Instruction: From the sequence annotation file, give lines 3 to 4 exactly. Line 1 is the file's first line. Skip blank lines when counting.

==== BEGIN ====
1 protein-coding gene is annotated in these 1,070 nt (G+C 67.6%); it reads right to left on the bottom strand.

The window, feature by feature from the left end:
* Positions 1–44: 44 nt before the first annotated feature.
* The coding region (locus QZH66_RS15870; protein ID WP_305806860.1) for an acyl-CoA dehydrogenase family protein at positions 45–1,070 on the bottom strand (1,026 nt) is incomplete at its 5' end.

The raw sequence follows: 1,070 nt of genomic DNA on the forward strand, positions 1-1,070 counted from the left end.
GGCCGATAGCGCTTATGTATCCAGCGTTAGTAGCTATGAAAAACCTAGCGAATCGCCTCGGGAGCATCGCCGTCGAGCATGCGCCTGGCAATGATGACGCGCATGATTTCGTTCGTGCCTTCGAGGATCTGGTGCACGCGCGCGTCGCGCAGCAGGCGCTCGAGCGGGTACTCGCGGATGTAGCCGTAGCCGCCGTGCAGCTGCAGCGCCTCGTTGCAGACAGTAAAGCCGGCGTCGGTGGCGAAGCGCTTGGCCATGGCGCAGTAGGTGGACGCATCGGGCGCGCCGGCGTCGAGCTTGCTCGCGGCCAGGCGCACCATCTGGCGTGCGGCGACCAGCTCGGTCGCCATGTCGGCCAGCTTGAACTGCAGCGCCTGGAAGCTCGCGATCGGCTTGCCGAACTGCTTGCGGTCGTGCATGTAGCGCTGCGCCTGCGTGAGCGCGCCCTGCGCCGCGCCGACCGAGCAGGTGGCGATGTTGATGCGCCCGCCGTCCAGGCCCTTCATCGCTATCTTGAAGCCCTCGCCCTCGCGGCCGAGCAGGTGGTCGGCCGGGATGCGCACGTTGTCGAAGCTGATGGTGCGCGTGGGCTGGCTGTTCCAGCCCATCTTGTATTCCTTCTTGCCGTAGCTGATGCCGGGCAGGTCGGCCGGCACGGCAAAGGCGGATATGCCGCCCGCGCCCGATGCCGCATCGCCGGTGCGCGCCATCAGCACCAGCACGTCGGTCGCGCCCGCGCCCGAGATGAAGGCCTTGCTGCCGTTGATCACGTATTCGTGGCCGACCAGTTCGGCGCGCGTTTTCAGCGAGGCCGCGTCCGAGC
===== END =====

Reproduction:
* Positions 1–44: 44 nt before the first annotated feature.
* The coding region (locus QZH66_RS15870; protein ID WP_305806860.1) for an acyl-CoA dehydrogenase family protein at positions 45–1,070 on the bottom strand (1,026 nt) is incomplete at its 5' end.